Now for my experiences with the earbuds so far in the 1 month of usage.


I mainly stream music from Spotify at the high quality setting on my OnePlus 7 Pro, though I occasionally play some lossless tunes from my old FLAC library on Android. Compared to the OnePlus Bullets Wireless 2, the sound quality I got was quite a pleasant surprise.

I was able to distinguish some instruments that I've never managed to pick up before, likely owing to the active noise cancellation as well as the noise isolation from the good seal that the default rubber earbuds forms with my ear.

Vocals sound natural and the soundstage was decent. The earbuds seem to shine in acoustic songs with simple tunes and a quiet background where less than 3 instruments are playing at once such as Summertime Sadness (Acoustic Cover). However, in more complex songs such as Awake, the individual instruments are no longer rendered as well as they should and the song overall feels smudgy and mixed up.

For the bass heads out there, you'd be quite happy to hear that the bass is quite prominent in these earbuds without any intervention from the software equalizer. The bass though, in my opinion is just adequate, not particularly great, not particularly bad. While I really liked how the bass was punchy when coupled with the ANC, I found the bass to be lacking in the lower end. Then again, I may just be asking too much out of a pair of earbuds.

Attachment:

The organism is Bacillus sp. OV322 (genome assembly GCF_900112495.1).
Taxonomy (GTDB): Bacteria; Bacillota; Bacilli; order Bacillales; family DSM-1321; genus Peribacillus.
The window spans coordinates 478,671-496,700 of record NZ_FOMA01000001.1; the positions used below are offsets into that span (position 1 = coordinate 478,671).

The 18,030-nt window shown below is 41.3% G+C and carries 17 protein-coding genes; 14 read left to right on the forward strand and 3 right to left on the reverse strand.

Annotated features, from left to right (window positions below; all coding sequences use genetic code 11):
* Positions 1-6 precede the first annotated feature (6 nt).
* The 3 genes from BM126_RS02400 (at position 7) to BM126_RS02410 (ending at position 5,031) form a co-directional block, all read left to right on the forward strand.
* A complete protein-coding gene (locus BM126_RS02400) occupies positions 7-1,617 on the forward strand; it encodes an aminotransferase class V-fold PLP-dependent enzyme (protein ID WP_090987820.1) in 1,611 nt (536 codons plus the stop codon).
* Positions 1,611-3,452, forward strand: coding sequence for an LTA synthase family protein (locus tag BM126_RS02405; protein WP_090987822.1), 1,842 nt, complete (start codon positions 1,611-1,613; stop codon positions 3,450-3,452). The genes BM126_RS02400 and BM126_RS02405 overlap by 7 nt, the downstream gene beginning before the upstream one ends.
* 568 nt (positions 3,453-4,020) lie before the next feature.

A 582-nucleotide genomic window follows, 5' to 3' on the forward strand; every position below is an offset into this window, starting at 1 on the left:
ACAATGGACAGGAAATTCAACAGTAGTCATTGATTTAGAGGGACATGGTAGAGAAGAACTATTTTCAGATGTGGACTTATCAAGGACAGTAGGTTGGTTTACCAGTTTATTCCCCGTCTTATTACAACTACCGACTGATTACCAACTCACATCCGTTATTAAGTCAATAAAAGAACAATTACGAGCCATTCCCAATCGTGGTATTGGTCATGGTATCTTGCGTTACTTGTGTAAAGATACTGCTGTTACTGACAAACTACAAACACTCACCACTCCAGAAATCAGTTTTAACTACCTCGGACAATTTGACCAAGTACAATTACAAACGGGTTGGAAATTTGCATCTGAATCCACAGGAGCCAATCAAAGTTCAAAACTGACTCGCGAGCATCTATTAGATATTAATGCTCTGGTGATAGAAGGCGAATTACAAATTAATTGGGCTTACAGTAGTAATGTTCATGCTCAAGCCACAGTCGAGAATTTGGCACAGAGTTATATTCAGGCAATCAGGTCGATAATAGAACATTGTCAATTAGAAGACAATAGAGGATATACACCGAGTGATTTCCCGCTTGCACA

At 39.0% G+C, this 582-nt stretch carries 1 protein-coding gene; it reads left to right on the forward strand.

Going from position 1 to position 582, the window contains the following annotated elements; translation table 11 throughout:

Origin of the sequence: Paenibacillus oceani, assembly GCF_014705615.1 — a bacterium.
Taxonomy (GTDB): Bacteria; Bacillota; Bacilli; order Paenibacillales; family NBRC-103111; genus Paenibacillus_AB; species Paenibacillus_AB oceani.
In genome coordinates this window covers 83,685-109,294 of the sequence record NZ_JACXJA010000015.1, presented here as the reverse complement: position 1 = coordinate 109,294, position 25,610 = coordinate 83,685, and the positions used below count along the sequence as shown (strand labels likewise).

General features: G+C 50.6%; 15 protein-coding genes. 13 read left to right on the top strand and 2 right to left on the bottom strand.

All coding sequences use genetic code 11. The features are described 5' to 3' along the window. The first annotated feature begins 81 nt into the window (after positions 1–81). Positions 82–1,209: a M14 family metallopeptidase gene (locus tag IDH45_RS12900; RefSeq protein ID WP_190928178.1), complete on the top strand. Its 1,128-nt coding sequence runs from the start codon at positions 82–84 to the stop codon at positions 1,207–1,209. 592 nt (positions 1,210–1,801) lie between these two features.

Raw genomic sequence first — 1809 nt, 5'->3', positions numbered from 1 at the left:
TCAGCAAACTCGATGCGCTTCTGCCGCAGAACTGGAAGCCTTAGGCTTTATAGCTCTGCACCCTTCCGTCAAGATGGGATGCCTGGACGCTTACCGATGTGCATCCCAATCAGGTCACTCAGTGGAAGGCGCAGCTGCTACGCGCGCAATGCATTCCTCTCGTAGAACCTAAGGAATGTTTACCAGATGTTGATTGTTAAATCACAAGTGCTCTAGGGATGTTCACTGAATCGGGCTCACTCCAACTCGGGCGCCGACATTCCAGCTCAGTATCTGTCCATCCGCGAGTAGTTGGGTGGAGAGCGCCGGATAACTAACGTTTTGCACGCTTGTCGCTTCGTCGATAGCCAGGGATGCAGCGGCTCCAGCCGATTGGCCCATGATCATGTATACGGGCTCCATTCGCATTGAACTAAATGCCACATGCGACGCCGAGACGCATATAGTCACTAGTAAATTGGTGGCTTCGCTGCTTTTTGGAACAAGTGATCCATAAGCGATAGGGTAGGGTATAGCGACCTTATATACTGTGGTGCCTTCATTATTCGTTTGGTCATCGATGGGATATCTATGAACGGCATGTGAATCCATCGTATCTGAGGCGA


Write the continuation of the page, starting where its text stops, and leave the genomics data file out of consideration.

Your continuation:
Overall, the listening experience that the Sony WF-1000XM3 offers was pleasant. I found that the ANC does contribute quite significantly to the music, with less external sounds, I was able to enjoy my music at lower volumes, especially those quieter tunes.

Phone calls

Phone calls were alright, on both cellular and over the internet with Zoom and Microsoft Teams. I can be heard clearly on the other side, or so I think, as I have stopped receiving complaints of not being clearly audible since I started using these earbuds.

One thing that you might want to take note is that both earbuds switch to an entirely different set of controls once you are on a phone call.